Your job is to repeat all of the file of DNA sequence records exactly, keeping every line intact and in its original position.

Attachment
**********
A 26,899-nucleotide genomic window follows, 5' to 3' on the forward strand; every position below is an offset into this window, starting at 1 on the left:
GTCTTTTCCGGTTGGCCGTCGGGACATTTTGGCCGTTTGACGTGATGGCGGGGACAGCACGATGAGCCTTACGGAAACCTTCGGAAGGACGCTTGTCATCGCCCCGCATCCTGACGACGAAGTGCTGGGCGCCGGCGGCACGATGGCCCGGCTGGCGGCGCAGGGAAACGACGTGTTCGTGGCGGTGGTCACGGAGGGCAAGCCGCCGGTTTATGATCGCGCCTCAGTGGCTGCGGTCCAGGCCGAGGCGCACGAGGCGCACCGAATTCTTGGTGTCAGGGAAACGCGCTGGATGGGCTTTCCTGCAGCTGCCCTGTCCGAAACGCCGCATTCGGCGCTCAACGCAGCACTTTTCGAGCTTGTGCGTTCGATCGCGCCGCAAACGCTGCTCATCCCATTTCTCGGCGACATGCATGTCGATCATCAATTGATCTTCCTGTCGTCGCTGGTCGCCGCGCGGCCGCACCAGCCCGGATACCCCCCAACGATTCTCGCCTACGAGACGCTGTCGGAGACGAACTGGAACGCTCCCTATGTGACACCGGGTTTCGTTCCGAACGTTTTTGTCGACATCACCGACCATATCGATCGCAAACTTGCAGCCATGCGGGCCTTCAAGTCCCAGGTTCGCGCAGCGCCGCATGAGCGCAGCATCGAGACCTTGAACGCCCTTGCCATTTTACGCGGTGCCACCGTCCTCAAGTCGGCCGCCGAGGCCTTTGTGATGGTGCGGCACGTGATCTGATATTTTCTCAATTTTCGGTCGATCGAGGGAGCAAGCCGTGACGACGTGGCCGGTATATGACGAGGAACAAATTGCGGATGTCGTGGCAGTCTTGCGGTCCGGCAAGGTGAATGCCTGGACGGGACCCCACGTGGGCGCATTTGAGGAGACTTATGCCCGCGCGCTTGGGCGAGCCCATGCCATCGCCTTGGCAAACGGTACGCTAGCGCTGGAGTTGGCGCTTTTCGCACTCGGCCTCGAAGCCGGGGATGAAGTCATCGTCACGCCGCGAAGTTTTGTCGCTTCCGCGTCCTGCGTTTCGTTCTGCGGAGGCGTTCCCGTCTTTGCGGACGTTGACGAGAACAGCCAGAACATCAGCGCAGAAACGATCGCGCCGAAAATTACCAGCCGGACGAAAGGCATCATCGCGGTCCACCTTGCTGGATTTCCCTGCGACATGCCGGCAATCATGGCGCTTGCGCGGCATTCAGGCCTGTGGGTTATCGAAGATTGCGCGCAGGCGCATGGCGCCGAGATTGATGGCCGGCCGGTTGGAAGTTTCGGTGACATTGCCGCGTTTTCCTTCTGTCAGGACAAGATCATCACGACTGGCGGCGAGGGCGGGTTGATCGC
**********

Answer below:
A 26,899-nucleotide genomic window follows, 5' to 3' on the forward strand; every position below is an offset into this window, starting at 1 on the left:
GTCTTTTCCGGTTGGCCGTCGGGACATTTTGGCCGTTTGACGTGATGGCGGGGACAGCACGATGAGCCTTACGGAAACCTTCGGAAGGACGCTTGTCATCGCCCCGCATCCTGACGACGAAGTGCTGGGCGCCGGCGGCACGATGGCCCGGCTGGCGGCGCAGGGAAACGACGTGTTCGTGGCGGTGGTCACGGAGGGCAAGCCGCCGGTTTATGATCGCGCCTCAGTGGCTGCGGTCCAGGCCGAGGCGCACGAGGCGCACCGAATTCTTGGTGTCAGGGAAACGCGCTGGATGGGCTTTCCTGCAGCTGCCCTGTCCGAAACGCCGCATTCGGCGCTCAACGCAGCACTTTTCGAGCTTGTGCGTTCGATCGCGCCGCAAACGCTGCTCATCCCATTTCTCGGCGACATGCATGTCGATCATCAATTGATCTTCCTGTCGTCGCTGGTCGCCGCGCGGCCGCACCAGCCCGGATACCCCCCAACGATTCTCGCCTACGAGACGCTGTCGGAGACGAACTGGAACGCTCCCTATGTGACACCGGGTTTCGTTCCGAACGTTTTTGTCGACATCACCGACCATATCGATCGCAAACTTGCAGCCATGCGGGCCTTCAAGTCCCAGGTTCGCGCAGCGCCGCATGAGCGCAGCATCGAGACCTTGAACGCCCTTGCCATTTTACGCGGTGCCACCGTCCTCAAGTCGGCCGCCGAGGCCTTTGTGATGGTGCGGCACGTGATCTGATATTTTCTCAATTTTCGGTCGATCGAGGGAGCAAGCCGTGACGACGTGGCCGGTATATGACGAGGAACAAATTGCGGATGTCGTGGCAGTCTTGCGGTCCGGCAAGGTGAATGCCTGGACGGGACCCCACGTGGGCGCATTTGAGGAGACTTATGCCCGCGCGCTTGGGCGAGCCCATGCCATCGCCTTGGCAAACGGTACGCTAGCGCTGGAGTTGGCGCTTTTCGCACTCGGCCTCGAAGCCGGGGATGAAGTCATCGTCACGCCGCGAAGTTTTGTCGCTTCCGCGTCCTGCGTTTCGTTCTGCGGAGGCGTTCCCGTCTTTGCGGACGTTGACGAGAACAGCCAGAACATCAGCGCAGAAACGATCGCGCCGAAAATTACCAGCCGGACGAAAGGCATCATCGCGGTCCACCTTGCTGGATTTCCCTGCGACATGCCGGCAATCATGGCGCTTGCGCGGCATTCAGGCCTGTGGGTTATCGAAGATTGCGCGCAGGCGCATGGCGCCGAGATTGATGGCCGGCCGGTTGGAAGTTTCGGTGACATTGCCGCGTTTTCCTTCTGTCAGGACAAGATCATCACGACTGGCGGCGAGGGCGGGTTGATCGC